On December 6, President Barack Obama’s support for the demands of the “Lesbian, Gay, Bisexual, and Transgender” agenda rose to the next level when he issued a memorandum directing federal agencies abroad to “improve protections for LGBT asylum seekers and to strengthen opposition to criminalization of LGBT status or conduct.” The key phrase in the directive was Obama’s claim that so doing is but another part of the “United States’ commitment to promoting human rights.”
This shift in characterizing the sexual and political demands of those who engage in homosexual behavior as a “human right” is as purposeful as it is dangerous to liberty, marriage, and the family. And if Secretary of State Hillary Clinton’s speech last week in Geneva was any indicator, the appeal to “human rights” is the new moniker for silencing and punishing any person, organization, or state that will not support the homosexual agenda.
In Geneva, Clinton said:
Our commitments to protect the freedom of religion and to defend the dignity of LGBT people emanate from a common source. (No, this is not a typo.) For many of us, religious belief and practice is a vital source of meaning and identity, and fundamental to who we are as people. And likewise, for most of us, the bonds of love and family that we forge are also vital sources of meaning and identity. And caring for others is an expression of what it means to be fully human.
She then went a step further, intertwining what it means to be “fully human” with human rights: “It is because the human experience is universal that human rights are universal and cut across all religions and cultures.”
In other words, Clinton presented things dear to each of us—love and family, our faith and who we are—and then used them to play on our heart strings and further the administration’s contention that a denial of these things to anybody, for any reason, is a violation of the highest order for it is a violation of “human rights.”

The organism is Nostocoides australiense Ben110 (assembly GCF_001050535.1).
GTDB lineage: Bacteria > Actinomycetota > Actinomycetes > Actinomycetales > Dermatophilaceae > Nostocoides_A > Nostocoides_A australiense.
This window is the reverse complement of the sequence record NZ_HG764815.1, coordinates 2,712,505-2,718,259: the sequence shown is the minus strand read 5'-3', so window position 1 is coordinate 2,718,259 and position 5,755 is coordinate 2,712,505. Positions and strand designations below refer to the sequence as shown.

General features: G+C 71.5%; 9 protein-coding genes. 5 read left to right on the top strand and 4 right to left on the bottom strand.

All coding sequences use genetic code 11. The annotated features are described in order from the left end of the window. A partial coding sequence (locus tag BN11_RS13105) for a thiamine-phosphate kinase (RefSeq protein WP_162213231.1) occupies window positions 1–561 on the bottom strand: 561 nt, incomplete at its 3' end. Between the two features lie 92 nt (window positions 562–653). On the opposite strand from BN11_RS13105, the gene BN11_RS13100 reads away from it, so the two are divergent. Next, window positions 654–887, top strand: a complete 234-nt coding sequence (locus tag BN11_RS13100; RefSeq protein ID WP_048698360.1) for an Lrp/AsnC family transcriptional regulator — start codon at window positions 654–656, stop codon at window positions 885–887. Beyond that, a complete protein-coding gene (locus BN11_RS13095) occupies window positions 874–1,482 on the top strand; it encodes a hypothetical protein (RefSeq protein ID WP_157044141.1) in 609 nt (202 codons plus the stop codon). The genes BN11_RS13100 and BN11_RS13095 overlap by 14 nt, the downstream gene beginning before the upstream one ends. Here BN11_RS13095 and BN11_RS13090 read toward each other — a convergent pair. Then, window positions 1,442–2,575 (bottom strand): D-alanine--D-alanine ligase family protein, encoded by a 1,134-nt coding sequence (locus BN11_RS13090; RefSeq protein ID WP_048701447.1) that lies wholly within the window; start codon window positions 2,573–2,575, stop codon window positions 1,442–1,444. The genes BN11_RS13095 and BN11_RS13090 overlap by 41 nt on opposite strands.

Clearly these arguments, both President Obama’s and Secretary Clinton’s, are framed in such a way as to make those whose experience has not been “universal” in embracing sexual behavior appear insensitive, if not outright cruel, toward same-sex couples who only want to fabricate new ways to share “the bonds of love and family” heterosexual couples share. Here we must remember that our culture does not rest on some momentary, politically correct expression of “human rights,” but on the eternal bedrock of natural rights, fixed and ordered by the same God who joined man and woman together as one flesh in the Garden of Eden.
Throughout history we have had enlightened elites demanding a reordering of such rights and the result has been death, in culture and in life. (Just think of what the reordering of natural rights did in the 20th century, where millions more Jews and Christians died than in prior history.) Or consider the enlightened pursuit of new human rights amid the eugenics movement which led to “three generations of imbeciles being enough” (Oliver Wendell Holmes). Now, the states with mandatory sterilization laws deal with restitution payments while the new human right to slaughter one’s own child for any reason has led to nearly 54 million missing among us.
If “caring for others is an expression of what it means to be fully human,” then it’s all the more reason to contend for natural marriage, regardless of the emotional pleas to the contrary. Marriage is the one and only relationship that is absolutely essential to the future of humanity: at all times and in all places. It naturally builds family—mom, dad, and children—and gives hope that the next generations will carry on into the future.
Therefore, society should protect and strengthen marriage, not undermine it. And while Americans should certainly stand up to defend God-given rights for all, they should reject deceptive calls to redefine our future based on the demands of the moment.